Students taking this course are expected to commit at least 10 hours a week – on average – to completing the work, comprising:

·       3 hours a week of lectures

·        1 hour a week of tutorial

·       6+ hours a week: reading, writing and tutorial preparation Some weeks will demand less time than this; some more.


Your final mark for the course will be based on the raw marks allocated for each assignment or examination. However, your final mark may not be the same number as produced by that formula, as marks may be scaled. Any scaling applied will preserve the rank order of raw marks (i.e. if your raw mark exceeds that of another student, then your scaled mark will exceed the scaled mark of that student), and may be either up or down.

Technology, Software, Equipment

I plan to use Wattle extensively and as my main means of getting material to you: https://wattlecourses.anu.edu.au/. Please ensure that you have access and that you check it regularly.

Prior to a number of lectures you will be asked to participate in some “on-line experiments” which will help you to focus on games and decision problems which we will discuss later in class. Taking part in this is optional, but recommended. Once you complete a set, it will be recorded. I will have access to the information about which sets you have completed. There are no “right” and “wrong” answers to the posted problems and each set will take only a few minutes to complete. Please respond to the problems as naturally as possible. I will have the aggregated statistics of the class’ responses and we will use these in class discussion. To get the 5% assessment allocated for this component of the course you must do all of the assigned question sets from week two onwards (4 weeks all up.) You will get somewhere between 0% and 5% in this element, depending on what share of the total number of assigned question sets you answer.

·        Please log in here. (You’ll need cookies enabled on your browser to log in.)

·        Our Course Number is 2916.

·        The initial class password is 5749 but you will have to select a new password after login.

Please remember the login name and the personal password you select. (You will be able to retrieve the password if you lost it). After registration you will be automatically directed to the first problem set, an exercise set that I have posted for you to practice but which does not count for assessment purposes. Please respond to all problems. Only after you have completed the set will you receive confirmation (with a red tick) and the fact that you have done it will be recorded. In case you are interrupted before you finish the set you will be able to login again and resume the set from the point at which you stopped.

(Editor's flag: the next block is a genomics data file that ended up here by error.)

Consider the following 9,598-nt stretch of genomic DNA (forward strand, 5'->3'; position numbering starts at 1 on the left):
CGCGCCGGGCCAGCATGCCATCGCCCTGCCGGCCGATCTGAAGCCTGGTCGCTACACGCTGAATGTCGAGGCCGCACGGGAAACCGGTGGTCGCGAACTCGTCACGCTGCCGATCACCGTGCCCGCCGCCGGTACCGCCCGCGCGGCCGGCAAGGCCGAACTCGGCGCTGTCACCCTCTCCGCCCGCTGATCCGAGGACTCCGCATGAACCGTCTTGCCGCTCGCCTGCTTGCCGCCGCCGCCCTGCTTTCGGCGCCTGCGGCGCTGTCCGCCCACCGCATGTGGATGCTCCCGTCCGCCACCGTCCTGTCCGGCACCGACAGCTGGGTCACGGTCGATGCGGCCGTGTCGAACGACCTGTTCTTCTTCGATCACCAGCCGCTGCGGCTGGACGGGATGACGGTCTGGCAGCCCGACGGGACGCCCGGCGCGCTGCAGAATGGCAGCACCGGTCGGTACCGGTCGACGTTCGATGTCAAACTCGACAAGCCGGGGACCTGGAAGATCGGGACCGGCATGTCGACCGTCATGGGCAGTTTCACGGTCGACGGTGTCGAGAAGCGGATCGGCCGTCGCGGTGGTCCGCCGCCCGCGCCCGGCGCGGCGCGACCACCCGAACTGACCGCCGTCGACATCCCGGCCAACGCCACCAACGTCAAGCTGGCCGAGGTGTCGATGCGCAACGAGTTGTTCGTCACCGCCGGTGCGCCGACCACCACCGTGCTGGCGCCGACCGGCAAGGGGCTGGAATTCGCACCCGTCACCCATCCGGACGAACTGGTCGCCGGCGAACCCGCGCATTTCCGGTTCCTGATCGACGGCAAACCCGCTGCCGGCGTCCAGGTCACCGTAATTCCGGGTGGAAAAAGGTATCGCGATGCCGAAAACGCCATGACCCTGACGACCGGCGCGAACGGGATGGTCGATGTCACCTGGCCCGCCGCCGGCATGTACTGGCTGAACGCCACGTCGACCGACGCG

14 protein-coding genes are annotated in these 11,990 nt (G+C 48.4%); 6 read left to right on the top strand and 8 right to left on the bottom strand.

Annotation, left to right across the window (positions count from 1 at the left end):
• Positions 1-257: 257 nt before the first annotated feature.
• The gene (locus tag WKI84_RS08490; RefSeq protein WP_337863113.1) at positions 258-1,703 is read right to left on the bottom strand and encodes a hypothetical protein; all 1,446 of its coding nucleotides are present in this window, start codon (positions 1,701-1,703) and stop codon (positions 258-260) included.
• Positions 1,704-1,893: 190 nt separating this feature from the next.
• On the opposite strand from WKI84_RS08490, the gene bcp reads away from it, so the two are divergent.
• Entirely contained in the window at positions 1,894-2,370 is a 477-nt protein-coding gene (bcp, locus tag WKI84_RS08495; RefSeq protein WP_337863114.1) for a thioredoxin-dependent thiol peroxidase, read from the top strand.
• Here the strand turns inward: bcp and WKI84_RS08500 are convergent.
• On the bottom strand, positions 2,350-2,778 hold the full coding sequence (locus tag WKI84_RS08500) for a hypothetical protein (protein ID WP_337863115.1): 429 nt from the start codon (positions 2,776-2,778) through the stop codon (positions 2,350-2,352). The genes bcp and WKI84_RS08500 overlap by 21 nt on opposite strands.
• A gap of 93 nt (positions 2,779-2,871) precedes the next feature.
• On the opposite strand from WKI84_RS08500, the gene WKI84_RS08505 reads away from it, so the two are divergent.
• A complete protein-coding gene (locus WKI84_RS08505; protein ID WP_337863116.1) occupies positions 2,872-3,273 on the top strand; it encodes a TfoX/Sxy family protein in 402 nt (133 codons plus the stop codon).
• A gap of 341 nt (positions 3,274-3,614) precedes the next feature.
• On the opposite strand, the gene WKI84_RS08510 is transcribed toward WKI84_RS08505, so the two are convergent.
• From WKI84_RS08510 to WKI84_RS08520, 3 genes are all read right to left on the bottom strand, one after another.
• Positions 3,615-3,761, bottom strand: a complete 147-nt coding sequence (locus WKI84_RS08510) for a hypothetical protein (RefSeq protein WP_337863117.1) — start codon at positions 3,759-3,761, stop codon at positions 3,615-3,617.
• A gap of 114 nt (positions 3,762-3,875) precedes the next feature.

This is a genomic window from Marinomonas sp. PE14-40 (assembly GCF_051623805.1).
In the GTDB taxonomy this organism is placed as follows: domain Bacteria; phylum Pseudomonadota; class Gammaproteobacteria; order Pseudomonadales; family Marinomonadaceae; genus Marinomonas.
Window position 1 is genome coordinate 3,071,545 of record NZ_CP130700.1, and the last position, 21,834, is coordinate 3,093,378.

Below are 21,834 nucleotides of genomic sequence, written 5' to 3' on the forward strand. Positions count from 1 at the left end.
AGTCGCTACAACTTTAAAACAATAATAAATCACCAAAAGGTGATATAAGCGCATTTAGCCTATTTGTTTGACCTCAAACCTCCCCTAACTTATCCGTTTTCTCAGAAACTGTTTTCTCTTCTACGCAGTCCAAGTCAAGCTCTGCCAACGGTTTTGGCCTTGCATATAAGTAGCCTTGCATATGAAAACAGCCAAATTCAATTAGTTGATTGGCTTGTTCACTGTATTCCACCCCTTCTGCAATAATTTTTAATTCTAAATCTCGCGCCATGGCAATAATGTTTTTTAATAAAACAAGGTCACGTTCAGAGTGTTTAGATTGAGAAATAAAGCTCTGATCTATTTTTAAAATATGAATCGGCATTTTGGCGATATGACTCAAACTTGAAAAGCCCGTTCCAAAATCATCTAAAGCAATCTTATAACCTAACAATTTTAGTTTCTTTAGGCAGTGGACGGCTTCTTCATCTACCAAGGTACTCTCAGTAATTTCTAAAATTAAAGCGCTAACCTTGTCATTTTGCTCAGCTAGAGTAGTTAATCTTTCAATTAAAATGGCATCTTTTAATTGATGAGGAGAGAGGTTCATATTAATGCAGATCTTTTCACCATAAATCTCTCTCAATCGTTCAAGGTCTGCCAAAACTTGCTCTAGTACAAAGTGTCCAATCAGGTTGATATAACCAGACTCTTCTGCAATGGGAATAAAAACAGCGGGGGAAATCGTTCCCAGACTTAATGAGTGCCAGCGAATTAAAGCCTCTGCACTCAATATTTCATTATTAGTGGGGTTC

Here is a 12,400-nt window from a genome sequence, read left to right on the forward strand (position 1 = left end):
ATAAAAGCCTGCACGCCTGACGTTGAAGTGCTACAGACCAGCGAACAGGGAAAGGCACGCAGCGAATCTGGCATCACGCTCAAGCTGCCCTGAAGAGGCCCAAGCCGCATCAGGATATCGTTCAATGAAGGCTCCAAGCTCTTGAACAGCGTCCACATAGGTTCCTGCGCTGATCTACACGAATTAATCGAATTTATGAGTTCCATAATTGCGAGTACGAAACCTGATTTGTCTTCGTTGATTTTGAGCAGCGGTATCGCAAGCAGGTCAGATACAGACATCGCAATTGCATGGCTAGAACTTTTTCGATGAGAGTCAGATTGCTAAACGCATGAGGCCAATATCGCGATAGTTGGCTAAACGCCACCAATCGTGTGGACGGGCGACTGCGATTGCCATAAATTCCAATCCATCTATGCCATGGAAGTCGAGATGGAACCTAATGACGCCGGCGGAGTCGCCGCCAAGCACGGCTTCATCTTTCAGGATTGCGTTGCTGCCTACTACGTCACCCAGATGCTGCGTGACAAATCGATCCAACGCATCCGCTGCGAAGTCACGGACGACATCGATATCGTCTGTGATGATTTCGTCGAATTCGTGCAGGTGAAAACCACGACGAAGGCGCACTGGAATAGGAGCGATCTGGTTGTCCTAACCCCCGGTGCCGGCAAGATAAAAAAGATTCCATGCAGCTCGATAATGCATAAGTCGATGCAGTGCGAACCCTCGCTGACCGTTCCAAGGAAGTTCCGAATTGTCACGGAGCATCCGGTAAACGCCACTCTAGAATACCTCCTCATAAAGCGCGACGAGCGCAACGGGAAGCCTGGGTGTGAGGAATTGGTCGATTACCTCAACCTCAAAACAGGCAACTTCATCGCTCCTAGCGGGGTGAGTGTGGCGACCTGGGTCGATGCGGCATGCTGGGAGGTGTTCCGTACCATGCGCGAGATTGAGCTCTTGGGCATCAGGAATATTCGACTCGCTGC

Finally, we will be using some in-class surveys run through PollEverywhere. To participate in these you will need, ideally, some form of internet access while in class: a smartphone, tablet or laptop. More instructions will be provided in class.

Class Schedule

Week/Session Summary of Activities Assessment
1 Introduction. Prisoner’s dilemmas; coordination. Ingredients of strategic form games. Dominance and iterative deletion. Reading W:1,6,7.
2 Domination & iterative deletion: applications. Best response and rationalizability: Applications Reading W: 7, 8
3 Introduction to Nash equilibrium. Application: Imperfect competition. Reading W:9.10. Assignment 1 due.
4 Nash equilibrium applications continued. Voter-candidate model, Schelling location game. Reading W:10
5 Mixed strategies: applications. Tests of MSE play. Reading W: 11, 12. Assignment 2 due.
6 Evolution and Game theory. Osborne Chapter 13 (especially 13.1 & 13.2)
7 Introduction to sequential games: backward induction, commitment. Reading W:21. In Class Quiz. Assignment 3 due.
8 Games of perfect information: credibility, reputation, the game of duel. Reading W:21.
9 Bargaining, introduction to imperfect information, information sets, subgame perfection. W:19, 14, 15
10 Applications of SPE: strategic investment game, wars of attrition. Reading W:16 and Ghemawat (1997) Games businesses play (ch 7). Assignment 4 due.
11 Repeated games: cooperation in prisoner’s dilemma, infinitely repeated games. Reading W:22, 23
12 Asymmetric information, information economics. Applications of incomplete information: signalling and screening. Reading W: 24-29 and lecture handouts. Assignment 5 due and optional assignment 6 handed out.

Tutorial Registration

All students attend a one hour tutorial starting in the second week.  Enrolment in tutorials will be completed online through Wattle.

Assessment Summary

Assessment task Value Due Date Return of assessment Learning Outcomes
Assignments 25 % 05/08/2019 21/10/2019 1,2,3
In class Quiz 25 % 16/09/2019 30/09/2019 1,2,3
Final Exam 50 % 31/10/2019 28/11/2019 1,2,3

* If the Due Date and Return of Assessment date are blank, see the Assessment Tab for specific Assessment Task details